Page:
Change in animal healthcare infrastructure predicted post Covid-19

© Lyn Marshall

Animals are subjected to various disease-causing threats because of various internal and external factors such as the outbreak of zoonotic and livestock diseases.

Companion animal specialty drugs are making inroads into the animal healthcare industry as among the most effective approaches for preventing animal-related disorders. As per recent studies, about 30-50% of companion animals in the developed world are vaccinated, while the number is fewer in the developing and under-developed regions.

The World Health Organization (WHO) states that 13 zoonotic diseases are responsible for more than 2 million human fatalities every year. About 60,000 of the total cases of rabies end up in mortality, while cat bites are more infectious than dog bites. These unmet situations are offering lucrative avenues for the manufacturers of companion animal specialty drugs.

In addition, market players are interacting with animal healthcare professionals for in-depth knowledge about animal immunology, pathogenicity, and animal disease epidemiology in order to design new immunization techniques.

The coronavirus (Covid-19) pandemic has been raging across continents, putting lives and livelihoods as well as the global economic order in a grave danger. Many nations are still confronting medium to high impact of the pandemic, leading to drastic disruptions across industrial verticals. While it is a reality that almost every facet of the healthcare industry has shifted to the back seat while the Covid-19 crisis remains a priority, the companion animal specialty drugs market remains among the critical areas of concern during this global health crisis.

A closer look into the situation

The animal healthcare industry sustained the economic recession of 2008-2009, yet with a major dent to its revenue pool. While the recession resulted in a significant drop in discretionary spending, it ultimately translated into far lowered expenditure on pet care and companion animal specialty drugs. But Covid-19 is a totally distinct crisis and demands every eye from the world of healthcare.

Even though there is no concrete evidence of human-animal reverse transmission of coronavirus and potential contagion of the virus via animal products, various think-tanks suggest that veterinary vaccines, veterinary drugs, and companion animal specialty drugs should not bear the brunt of the pandemic, as pets, and other companion animals also demand critical medical attention during this time. Moreover, veterinary medicine authorities are seeking the essential goods status for companion animal specialty drugs from respective governments.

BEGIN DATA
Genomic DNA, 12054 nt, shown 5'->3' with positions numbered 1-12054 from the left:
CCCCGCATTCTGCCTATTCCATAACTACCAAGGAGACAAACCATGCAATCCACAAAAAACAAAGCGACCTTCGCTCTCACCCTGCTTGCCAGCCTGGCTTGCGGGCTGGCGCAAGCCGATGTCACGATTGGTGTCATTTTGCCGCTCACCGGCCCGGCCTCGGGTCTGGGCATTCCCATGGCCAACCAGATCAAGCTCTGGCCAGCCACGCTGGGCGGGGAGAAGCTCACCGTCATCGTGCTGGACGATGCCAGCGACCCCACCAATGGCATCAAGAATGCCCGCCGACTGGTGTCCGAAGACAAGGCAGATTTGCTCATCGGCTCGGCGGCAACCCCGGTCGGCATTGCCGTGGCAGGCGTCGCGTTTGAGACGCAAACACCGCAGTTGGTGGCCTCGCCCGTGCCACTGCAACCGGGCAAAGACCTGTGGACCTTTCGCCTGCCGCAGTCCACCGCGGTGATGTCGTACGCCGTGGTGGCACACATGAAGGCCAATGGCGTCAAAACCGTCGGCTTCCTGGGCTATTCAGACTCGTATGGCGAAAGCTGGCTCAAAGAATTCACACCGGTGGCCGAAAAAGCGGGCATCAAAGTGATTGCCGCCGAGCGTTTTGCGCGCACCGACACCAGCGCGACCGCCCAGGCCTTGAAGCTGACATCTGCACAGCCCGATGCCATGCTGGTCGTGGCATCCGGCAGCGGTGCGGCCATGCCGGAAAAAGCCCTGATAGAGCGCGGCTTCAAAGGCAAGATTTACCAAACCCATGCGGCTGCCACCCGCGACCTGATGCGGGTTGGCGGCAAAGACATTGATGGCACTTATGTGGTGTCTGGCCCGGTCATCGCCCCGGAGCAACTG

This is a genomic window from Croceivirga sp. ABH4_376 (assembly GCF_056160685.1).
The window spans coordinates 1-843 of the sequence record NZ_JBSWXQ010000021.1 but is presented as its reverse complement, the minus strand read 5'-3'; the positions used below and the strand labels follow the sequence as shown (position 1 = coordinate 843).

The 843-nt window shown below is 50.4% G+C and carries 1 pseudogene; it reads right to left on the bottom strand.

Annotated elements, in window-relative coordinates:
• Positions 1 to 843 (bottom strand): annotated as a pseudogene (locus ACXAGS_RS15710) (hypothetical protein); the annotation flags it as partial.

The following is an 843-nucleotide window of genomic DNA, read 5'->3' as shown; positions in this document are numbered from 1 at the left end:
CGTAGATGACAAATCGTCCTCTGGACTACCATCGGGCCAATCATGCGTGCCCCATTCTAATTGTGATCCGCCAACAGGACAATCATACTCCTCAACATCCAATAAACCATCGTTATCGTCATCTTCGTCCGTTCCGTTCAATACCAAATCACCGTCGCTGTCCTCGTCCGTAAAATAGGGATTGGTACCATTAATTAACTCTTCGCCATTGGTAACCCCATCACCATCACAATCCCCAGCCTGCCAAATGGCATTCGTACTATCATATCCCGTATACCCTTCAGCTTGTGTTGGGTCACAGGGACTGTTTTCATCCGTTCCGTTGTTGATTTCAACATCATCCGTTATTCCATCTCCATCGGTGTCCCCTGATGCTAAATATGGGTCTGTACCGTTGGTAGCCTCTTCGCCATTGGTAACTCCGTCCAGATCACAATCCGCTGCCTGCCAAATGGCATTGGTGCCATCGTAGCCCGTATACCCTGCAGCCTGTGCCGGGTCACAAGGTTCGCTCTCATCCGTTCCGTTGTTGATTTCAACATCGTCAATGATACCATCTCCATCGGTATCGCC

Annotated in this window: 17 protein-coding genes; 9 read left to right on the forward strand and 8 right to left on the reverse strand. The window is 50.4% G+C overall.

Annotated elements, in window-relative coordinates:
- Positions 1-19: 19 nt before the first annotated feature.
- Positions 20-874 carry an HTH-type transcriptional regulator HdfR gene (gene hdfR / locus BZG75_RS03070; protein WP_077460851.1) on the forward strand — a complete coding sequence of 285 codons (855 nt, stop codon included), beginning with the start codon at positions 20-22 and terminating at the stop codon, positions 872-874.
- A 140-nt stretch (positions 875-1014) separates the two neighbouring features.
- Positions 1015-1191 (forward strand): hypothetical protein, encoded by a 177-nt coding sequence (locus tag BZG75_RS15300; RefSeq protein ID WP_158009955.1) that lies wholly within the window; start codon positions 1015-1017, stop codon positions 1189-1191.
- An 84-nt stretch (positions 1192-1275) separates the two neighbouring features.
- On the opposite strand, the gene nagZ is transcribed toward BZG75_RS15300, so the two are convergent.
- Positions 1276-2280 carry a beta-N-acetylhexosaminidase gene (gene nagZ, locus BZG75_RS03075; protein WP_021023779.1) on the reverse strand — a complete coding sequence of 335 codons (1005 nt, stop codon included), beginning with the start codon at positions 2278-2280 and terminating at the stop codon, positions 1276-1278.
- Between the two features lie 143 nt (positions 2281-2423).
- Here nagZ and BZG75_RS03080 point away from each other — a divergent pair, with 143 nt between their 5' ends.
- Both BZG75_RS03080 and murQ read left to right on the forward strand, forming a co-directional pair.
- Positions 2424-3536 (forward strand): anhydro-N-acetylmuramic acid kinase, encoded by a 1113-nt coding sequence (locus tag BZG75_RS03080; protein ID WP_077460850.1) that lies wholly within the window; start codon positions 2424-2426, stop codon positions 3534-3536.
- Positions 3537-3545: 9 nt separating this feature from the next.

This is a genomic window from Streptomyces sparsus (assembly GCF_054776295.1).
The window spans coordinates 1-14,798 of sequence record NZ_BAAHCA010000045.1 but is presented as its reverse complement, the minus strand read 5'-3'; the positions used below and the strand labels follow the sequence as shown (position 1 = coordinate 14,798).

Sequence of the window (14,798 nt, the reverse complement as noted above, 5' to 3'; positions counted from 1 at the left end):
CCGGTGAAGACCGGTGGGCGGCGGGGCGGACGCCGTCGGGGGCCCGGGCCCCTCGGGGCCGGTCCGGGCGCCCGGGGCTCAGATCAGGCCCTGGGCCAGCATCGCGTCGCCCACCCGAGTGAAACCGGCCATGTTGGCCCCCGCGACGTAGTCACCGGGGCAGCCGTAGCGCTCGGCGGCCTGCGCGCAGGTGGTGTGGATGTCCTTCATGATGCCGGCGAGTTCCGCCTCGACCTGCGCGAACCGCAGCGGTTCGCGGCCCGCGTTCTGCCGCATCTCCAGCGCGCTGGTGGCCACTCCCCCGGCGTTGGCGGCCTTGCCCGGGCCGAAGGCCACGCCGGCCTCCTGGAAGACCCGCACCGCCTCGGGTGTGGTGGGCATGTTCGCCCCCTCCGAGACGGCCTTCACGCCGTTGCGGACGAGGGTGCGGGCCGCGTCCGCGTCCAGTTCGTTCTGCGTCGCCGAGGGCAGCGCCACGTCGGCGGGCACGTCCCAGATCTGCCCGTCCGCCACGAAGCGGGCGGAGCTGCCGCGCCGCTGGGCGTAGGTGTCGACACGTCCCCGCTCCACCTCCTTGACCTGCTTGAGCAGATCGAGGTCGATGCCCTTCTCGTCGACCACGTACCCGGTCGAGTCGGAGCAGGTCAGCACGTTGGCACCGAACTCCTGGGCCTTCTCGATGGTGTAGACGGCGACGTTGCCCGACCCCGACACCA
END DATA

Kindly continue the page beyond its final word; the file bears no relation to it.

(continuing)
The impact of the public-health crisis propagates from supply chain disruptions and manufacturing delays to large-scale shutdowns of veterinary clinics. The companion animal specialty drugs market continues to suffer, as China is the leading supplier of raw material for prominent companies of veterinary medicines. The Italian market for animal healthcare has seen a steep fall as soon as the pandemic barged in.

Tracing the way through and after the Covid-19 crisis

Italian companies have stuck to leveraging in-stock inventories but now as international exporters are slowly coming into action, it is certain that the veterinary healthcare sphere will get back in the groove by the Q4 of 2020, and will make a rapid recovery after that period. Governments across the world have already begun considering the concerns associated with pet and companion animal healthcare and safety. Veterinary drugs, and companion animal specialty drugs are gaining momentum, though at a steady pace.

Animal healthcare professionals, including vets, and companion animal breeders, are making sure that businesses maintain their continuity by providing consultations on the prevention of the spread of the coronavirus. Scores of veterinary professionals, though still practising, are offering limited and critical products and services. The impact of Covid-19 on the supply chains is being comprehensively monitored to stay updated about any possible shortage of companion animal specialty drugs and pet specialty medicines in the immediate future.

Sabyasachi Ghosh
Sabyasachi Ghosh
Jyotirmoy Das Jyotirmoy Das

Pandemics, just like other humanitarian crises, are times of great uncertainty and transformation. The community following the Covid-19 pandemic will not be the same as before. Consumers behavior and values will change in ways we cannot imagine. Animal healthcare infrastructure will be transformed fundamentally.

The companion animal specialty drugs market will come across different priorities and pressures on expenditure, depending on the intensity of the economic slump and the speed of recovery. The way manufacturers proceed individually and collectively in the coming few weeks and months will mould the outcome of the COVID-19 crisis and the capital performance of the companion animal specialty drugs market over the decades ahead.

Insights presented in the article are based on an ongoing study of Future Market Insights (FMI) on the covid-19 impact on companion animal specialty drugs landscape.

Sabyasachi Ghosh (Saby) has authored 150 and supervised over 400 syndicated market research reports healthcare and medical devices sector. He has partnered with over 20 multinational companies in their strategy planning, GTM strategy, product feasibility analysis, and pipeline analysis.

Jyotirmoy Das is a senior research consultant in the healthcare domain at Future Market Insights. Das has authored and co-authored almost 50 global market research studies and his expertise lies in healthcare, pharmaceutical and Medical devices landscape.


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